However, the bag question lies outside the language of ethical influence because it remains possible to reject its premise and simply decline a bag. A review of the recent Hypnodontist articles finds several examples of external presuppositions that will go unnoticed by the patient, making these presuppositions much harder to reject. Let's revisit just one.(2)
“I understand it is important for you to be comfortable. So when you get that crown, would you rather have nitrous oxide or hypno-anesthesia?” "When you get that crown" is an explicit external presupposition. It is likely to slide by without rejection for several reasons.
First, it is placed after a statement that paces and before a question that leads.(3) Second, the question being asked breezes right past the real question of whether the patient is willing to get the crown because getting the crown is already presupposed.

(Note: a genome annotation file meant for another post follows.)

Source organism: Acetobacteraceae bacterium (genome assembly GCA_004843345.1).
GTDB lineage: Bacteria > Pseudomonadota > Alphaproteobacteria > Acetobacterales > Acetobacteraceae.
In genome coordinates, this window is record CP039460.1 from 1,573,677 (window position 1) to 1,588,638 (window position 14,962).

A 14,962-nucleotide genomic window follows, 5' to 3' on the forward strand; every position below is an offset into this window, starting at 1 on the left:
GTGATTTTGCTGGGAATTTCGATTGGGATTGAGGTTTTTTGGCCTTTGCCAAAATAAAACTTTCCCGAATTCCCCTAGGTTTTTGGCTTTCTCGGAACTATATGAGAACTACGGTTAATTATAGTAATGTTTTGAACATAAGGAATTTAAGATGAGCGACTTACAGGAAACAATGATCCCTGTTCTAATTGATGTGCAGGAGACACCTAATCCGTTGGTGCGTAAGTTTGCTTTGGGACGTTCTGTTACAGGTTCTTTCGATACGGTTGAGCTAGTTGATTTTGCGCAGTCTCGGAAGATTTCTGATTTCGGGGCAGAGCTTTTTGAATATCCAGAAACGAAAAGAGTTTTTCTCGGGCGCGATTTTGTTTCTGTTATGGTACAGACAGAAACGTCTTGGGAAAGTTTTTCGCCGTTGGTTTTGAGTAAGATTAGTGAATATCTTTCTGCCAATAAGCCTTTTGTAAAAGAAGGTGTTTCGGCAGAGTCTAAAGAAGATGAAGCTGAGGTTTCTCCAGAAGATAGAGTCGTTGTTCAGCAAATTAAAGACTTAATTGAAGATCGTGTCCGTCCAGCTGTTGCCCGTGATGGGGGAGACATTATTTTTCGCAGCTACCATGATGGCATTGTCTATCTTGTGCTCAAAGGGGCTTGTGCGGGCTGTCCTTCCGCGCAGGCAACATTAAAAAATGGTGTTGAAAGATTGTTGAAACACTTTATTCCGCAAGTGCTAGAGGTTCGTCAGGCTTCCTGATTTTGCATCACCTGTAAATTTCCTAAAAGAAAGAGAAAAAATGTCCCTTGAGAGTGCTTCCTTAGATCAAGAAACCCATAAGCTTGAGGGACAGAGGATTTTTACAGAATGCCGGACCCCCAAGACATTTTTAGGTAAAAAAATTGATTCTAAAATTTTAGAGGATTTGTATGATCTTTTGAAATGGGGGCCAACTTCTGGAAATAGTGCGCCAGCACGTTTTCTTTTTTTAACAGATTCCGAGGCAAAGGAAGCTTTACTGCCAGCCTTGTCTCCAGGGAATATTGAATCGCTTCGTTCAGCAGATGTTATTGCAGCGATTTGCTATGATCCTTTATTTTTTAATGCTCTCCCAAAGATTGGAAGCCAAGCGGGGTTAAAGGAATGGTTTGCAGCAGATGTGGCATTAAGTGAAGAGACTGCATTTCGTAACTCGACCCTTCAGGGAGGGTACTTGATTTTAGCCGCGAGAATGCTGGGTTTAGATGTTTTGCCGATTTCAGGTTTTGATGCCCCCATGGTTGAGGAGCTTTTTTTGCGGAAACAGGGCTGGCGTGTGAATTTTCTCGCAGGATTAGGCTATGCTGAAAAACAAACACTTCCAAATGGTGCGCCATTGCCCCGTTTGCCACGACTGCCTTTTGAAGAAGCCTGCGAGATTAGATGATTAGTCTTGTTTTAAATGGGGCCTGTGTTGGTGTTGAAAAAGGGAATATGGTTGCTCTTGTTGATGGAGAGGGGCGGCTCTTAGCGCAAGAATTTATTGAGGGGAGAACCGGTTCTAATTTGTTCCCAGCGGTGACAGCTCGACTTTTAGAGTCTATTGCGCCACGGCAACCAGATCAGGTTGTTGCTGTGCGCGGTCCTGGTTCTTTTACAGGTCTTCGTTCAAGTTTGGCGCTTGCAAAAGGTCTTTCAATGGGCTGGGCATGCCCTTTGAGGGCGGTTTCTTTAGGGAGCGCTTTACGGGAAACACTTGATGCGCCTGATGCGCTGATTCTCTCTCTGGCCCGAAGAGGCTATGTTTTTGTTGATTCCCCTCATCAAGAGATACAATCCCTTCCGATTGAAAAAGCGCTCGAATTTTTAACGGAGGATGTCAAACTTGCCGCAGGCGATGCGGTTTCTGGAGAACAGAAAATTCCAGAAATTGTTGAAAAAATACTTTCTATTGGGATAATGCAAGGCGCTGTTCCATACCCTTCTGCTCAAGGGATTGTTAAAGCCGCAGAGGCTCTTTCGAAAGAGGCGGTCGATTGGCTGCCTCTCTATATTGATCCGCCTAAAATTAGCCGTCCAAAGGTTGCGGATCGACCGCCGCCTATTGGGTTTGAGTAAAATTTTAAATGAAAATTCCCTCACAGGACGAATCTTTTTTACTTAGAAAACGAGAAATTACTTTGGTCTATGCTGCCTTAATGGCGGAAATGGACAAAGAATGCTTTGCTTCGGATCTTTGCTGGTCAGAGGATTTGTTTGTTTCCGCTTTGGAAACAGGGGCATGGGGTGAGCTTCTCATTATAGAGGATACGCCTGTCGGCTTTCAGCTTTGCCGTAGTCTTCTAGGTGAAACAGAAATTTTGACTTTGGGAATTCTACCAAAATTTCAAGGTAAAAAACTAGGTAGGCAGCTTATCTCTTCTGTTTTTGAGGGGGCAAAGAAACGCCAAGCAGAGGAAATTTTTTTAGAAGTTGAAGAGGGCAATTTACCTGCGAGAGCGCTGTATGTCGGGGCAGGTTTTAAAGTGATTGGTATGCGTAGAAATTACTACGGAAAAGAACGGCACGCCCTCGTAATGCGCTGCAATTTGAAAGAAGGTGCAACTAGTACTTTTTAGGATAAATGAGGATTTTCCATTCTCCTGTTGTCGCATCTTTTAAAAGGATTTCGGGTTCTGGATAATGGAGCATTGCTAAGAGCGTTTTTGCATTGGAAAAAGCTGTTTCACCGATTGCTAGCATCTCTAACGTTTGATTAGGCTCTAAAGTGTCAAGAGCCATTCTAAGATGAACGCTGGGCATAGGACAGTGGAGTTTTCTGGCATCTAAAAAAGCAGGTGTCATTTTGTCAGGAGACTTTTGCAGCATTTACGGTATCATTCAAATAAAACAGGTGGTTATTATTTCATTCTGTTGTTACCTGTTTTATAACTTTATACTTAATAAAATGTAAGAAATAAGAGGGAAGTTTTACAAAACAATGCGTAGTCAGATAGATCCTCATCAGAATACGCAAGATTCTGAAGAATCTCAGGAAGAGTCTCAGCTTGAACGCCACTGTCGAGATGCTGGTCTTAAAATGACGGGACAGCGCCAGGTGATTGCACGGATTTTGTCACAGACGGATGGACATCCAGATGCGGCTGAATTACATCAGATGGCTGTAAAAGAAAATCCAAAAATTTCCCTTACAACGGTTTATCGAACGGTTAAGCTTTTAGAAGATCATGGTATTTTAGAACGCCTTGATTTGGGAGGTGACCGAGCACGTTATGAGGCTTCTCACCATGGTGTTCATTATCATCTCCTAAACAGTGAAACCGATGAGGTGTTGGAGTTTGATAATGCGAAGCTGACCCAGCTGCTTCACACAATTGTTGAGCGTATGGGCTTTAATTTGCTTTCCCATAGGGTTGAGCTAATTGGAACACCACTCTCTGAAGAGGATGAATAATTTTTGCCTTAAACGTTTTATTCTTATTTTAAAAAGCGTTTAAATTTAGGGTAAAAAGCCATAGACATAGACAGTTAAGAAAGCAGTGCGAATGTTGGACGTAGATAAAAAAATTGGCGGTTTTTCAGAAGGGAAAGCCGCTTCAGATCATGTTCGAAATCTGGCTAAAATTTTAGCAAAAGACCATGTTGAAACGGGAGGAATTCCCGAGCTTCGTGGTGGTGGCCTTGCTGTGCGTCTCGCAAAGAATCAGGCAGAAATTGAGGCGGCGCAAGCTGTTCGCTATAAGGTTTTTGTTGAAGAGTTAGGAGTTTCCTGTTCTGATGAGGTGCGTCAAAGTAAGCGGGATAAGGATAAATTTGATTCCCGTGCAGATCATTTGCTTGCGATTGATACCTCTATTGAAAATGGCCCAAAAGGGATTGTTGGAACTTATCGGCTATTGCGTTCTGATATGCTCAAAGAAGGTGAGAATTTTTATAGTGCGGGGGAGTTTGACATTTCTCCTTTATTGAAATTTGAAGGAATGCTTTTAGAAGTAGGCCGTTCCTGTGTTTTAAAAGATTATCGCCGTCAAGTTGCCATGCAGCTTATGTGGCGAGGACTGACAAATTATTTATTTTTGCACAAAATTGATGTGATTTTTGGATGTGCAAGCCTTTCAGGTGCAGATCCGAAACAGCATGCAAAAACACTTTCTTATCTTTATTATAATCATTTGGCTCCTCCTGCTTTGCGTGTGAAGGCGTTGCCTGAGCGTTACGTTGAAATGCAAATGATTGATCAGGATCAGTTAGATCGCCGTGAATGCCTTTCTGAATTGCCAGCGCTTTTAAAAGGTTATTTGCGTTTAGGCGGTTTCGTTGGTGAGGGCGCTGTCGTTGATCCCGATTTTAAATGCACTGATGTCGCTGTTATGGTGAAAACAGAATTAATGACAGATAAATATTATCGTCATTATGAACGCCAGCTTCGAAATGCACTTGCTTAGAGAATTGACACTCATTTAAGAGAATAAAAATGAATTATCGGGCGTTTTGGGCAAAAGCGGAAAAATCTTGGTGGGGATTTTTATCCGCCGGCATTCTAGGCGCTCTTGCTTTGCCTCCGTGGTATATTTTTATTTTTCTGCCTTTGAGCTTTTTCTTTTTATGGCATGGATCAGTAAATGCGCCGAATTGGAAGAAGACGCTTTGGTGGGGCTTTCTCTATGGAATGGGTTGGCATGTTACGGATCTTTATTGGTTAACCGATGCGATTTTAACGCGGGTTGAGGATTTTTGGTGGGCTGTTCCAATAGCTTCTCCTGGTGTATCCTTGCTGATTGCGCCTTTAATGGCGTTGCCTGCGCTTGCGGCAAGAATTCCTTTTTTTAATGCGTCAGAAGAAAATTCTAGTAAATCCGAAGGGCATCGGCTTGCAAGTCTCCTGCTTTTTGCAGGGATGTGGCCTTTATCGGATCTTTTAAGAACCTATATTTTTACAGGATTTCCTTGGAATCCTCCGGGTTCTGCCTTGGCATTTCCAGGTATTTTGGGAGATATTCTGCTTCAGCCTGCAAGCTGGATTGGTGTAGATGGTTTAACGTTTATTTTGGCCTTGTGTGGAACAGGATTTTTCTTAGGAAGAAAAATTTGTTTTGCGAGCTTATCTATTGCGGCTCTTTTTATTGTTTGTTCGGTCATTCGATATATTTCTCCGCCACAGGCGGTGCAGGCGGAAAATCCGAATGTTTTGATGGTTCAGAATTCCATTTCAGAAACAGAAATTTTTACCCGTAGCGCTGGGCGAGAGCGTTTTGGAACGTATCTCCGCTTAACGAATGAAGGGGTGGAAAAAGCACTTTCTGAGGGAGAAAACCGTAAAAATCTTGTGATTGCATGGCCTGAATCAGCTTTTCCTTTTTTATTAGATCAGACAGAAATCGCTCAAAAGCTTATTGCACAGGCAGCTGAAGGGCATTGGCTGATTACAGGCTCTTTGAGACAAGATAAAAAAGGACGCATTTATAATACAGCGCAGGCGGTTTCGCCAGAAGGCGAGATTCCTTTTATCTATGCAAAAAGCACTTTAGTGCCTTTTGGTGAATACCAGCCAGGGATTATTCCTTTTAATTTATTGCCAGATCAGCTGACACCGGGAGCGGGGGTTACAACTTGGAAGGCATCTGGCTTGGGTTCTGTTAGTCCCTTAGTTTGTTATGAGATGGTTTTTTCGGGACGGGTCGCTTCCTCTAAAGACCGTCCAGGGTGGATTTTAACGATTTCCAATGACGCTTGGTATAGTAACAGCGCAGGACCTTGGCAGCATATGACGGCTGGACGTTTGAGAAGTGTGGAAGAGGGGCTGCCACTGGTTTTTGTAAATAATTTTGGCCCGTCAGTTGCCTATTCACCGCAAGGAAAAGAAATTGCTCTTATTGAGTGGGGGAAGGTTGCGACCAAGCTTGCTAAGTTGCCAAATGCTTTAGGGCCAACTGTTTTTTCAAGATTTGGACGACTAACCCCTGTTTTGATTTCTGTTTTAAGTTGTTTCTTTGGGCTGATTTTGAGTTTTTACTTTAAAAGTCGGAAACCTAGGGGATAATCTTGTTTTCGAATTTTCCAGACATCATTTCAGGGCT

Third, if said with a slight drop in voice tone and a nod of the head, "get that crown" will register as instructions to the subconscious without raising resistance from the conscious mind. As previously noted, this is called an embedded command and will be explained in greater detail in an upcoming column.(3)
Dave Berman, C.Ht. trains dental professionals to use the language of ethical influence, practicing hypnodontics and hypnotherapy in the San Diego area. For more information, visit Hypnodontist.com or call 858-876-7930.